I hate to say it, but these things will most likely happen to you.
“You can’t change years of bad habits in a couple of weeks. Work hard, be patient, and you will get results.” — Anonymous
When you first decide to stop drinking, it will seem like the world is your oyster.
If you are like many people and have had a mix of good and bad experiences at the same time, a part of you will be torn to leave alcohol behind but deep down inside, you will know that it was the right thing.
The first week or so will be amazing. And perhaps even the first month will go along swimmingly well.
However, there are a few things that you should be prepared for that will be rather interesting at first but can become a bit annoying with time.
This happens to everyone, so you might as well be prepared for it and know how to cope when it occurs.
1. People will think you were an alcoholic
We talked about this in a previous AINYF article to make sure everyone was not caught off guard by this. It’s just one of those things. People are going to look at you and wonder WHY did you decide to quit.
It will be hard for some to believe that you didn’t have some type of major problem, so be prepared for individuals to ask a lot of questions intimating that this was the case for you.
Don’t let it bother you too much, but just know that there’s a reason behind this, and 99% of the time, it has nothing to do with you.
2. You will probably want to eat more sweets than ever before
Since your body and mind will be so used to the artificial dopamine hit provided by alcohol, it will begin to look for something that will be able to replace that feeling to make it feel whole again.
If you are anything like me, you’ll find yourself diving into different types of food to fulfill that craving. Having not been a big eater of sweets before (alcohol and ice cream just don’t typically go together), I was surprised as anyone to find that anything sweet really seemed to do the trick.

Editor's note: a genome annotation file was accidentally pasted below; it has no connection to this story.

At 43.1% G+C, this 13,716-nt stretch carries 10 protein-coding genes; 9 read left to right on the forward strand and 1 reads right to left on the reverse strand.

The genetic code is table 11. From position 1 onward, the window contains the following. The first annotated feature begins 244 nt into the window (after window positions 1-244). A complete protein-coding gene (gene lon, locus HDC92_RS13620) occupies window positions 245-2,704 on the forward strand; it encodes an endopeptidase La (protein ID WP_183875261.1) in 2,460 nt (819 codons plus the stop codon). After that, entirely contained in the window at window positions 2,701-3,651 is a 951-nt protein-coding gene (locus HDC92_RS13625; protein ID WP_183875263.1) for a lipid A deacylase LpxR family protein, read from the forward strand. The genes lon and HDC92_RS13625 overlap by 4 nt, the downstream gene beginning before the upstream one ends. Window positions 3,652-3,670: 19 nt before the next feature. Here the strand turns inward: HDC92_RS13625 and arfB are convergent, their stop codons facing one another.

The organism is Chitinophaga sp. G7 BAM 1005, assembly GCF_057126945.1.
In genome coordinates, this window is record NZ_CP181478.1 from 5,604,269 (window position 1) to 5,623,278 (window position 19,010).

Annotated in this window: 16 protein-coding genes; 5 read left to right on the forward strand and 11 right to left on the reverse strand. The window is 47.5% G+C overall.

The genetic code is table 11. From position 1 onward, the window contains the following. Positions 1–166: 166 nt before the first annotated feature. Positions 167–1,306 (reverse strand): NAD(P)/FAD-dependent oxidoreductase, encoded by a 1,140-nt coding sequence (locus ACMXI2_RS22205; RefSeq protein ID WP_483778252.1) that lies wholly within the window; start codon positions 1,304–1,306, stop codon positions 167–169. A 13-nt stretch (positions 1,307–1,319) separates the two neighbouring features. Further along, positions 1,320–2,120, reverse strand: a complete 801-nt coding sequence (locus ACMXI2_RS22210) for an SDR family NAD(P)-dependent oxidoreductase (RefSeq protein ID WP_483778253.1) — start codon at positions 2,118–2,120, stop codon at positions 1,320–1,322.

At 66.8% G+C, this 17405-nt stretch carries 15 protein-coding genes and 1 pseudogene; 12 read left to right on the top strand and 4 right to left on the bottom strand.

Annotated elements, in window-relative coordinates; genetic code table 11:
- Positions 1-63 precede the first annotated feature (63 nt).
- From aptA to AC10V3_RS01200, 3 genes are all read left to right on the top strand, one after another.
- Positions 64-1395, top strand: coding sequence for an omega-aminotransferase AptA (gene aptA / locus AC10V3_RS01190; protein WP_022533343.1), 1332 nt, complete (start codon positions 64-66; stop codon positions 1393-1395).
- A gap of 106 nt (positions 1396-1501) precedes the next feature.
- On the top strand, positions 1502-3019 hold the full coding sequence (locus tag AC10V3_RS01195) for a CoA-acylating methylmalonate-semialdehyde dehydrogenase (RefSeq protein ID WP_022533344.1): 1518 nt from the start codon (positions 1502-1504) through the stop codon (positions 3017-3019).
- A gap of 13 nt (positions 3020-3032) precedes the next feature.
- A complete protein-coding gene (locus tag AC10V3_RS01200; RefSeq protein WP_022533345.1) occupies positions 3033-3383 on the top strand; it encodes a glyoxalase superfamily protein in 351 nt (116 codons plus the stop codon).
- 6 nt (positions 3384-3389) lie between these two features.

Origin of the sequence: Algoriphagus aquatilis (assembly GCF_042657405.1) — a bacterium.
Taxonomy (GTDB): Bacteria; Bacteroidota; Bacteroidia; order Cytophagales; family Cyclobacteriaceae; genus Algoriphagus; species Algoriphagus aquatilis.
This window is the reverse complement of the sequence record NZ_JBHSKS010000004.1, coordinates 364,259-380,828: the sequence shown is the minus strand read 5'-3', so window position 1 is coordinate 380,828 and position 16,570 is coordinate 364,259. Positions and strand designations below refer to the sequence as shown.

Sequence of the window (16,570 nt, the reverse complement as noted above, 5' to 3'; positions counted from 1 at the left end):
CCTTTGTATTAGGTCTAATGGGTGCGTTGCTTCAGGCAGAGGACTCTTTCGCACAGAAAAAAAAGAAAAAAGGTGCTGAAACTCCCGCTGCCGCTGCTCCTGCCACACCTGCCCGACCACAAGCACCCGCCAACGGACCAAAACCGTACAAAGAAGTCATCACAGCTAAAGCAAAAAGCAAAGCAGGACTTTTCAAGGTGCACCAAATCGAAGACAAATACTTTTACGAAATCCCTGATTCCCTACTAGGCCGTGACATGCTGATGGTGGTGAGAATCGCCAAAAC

The reason for this is that sweets have the ability to spike the dopamine in your brain very much in the same artificial way that alcohol does. There have even been some recent studies to suggest that sugar could potentially be as addictive and dangerous as cocaine.
While I definitely don’t think it is a long-term strategy, if it works to stop you from thinking about drinking for long enough to break its hold on you, then I think the temporary sugar overload is worth it.
If you’re going to go the ice cream route like me, I would suggest just trying low fat and low sugar brands while you go through this phase so you don’t put on too much weight in the meantime and have an entirely new problem with which to deal…diabetes.
3. You will be bored AF at first
Tiiime…is on my side. Yes, it is.
I always think of that song sung by the killer in the Denzel Washington thriller, Fallen, when I think about this one.
The AF in the aforementioned title does not stand for alcohol-free as you might think but rather stands for “As F*ck” as the kids say these days.
This will really be what it will be like at first when you stop drinking, as you will have so much free time on your hands that you will not know quite what to do with it.
While there are many mottos out there about how alcohol can turn any boring time into a good time, what is also true is that it will then allow you to waste a fair amount of time that you could be using doing more productive things.
Therefore, when you decide to stop drinking alcohol and not have it as a crutch to fall back on whenever you are “bored,” you will be forced to find something to do with that time.
At first, this may look like a lot of sitting around and feeling sorry for yourself for not drinking…which is not good, so you must find some type of hobby or new endeavor to make sure that doesn’t happen.